We make mistakes. We’re not perfect and to my surprise, no one expects me to be except me. How many times have I snapped at my kids, not because they were doing something catastrophic, but more because I was at my wit’s end, frustrated, stressed, and alone?
Of course normally this occurs during what I like to call, the “I can’t take any more, get my husband home” stretch. It’s that hour to hour an half between the time my 5-year-old gets home from school and the hubby walks through the door.
It’s not like I have a lot of dignity to begin with. After three labors, births and breast feeding, that all went out the window a long time ago.
So it’s yesterday, end of the week, and Owen, my oldest, barrels through the door. Every day he says the exact same thing: “Mommy, may I please have a snack?”
He barely gets inside the house before the words are spilling out of his mouth. No “Hey mom, good to see you,” or “Love you mommy.” Nope, he just wants a snack.
However, he does ask nicely and I can imagine how tired and hungry a 5-year-old can get at kindergarten. It’s a very taxing day. So I get up and prepare a quick snack for all the kids. Then I start picking up the house, my daily reset.
A few moments later, I notice how quiet it is — which is never a good sign.
I walk into the boy’s room to find Blake and Owen playing games on my iPad. You can imagine how that might be a big no-no. Off they go to time-out. Meanwhile, Madison has taken advantage of the distraction and headed for the bathroom to play in water. Can you sense the frustration building?
After I let the boys out of time-out, my friend Paul drops by to pick up some stuff. While we’re chatting, I hear something coming from the outside room. I panicked Immediately. Crap, paint! It suddenly occurred to me that I’d been painting some rods for the Catonsville Prom and I’d left the paint out.
I round the corner to find all three of them with paint brushes in hand, literally caught red-handed. Frustration building again and back to time-out they go. This time I was firm, but had not quite lost it yet. After all, my friend was still there. But wait, there’s still some icing for the cake.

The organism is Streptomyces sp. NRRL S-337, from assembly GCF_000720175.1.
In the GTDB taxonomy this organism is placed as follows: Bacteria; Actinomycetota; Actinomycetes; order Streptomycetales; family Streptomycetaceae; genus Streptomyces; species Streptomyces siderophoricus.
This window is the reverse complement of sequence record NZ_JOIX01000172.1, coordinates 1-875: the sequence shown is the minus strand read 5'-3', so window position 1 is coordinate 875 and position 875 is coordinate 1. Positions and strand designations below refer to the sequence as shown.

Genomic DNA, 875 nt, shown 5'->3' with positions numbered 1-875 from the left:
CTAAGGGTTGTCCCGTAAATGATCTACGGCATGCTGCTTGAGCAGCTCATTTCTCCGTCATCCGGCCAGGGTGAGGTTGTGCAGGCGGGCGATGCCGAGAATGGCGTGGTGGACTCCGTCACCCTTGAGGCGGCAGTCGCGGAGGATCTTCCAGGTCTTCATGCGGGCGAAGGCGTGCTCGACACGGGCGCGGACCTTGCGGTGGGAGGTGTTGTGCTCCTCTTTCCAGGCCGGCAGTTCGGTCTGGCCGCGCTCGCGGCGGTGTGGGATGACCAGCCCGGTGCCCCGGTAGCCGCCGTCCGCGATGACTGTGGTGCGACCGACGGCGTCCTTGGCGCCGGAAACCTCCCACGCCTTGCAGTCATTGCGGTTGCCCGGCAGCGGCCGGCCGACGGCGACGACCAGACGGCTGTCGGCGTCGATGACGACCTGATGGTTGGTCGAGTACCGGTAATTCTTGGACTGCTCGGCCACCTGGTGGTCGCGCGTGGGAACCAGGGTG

While I’m cleaning up the mess and the kids are sitting in time-out, Madison, my 2-year-old, climbs up on the counter and grabs the bag of tortillas that I’d brought out for dinner. I walk in to find that the kids have devoured my dinner plans and were trying to hide it. There was nowhere else for my frustration to go. I snapped.
Do you know how humbling it is to apologize to your kids for losing your temper?
Yep, it sucks. There were many other ways I could have dealt with the situation. I didn’t have to yell, but at the time it felt like my only options were to yell or get in the car and drive far, far away.
Believe me, I understand that we’re not perfect. As parents, we make mistakes all the time. Remember, it’s not like we got an operating manual for parenthood. I’m not saying it’s OK to blow my lid, but I am saying that when I do and I’m willing to own it and take responsibility, I find a deeper bond with my kids. They have so much love and a huge propensity to forgive. We just have to be willing to ask for it.
Right after my fit, which was like a grown-up version of a temper tantrum, I walked out of the room, took several deep breaths and came right back. I sat down with each child and apologized for raising my voice and talked with them about not only their behavior, but mine as well.
Owen and Blake both gave me a hug, and Madison popped her fingers out of her mouth and pulled my hair. Oh well. To each his own.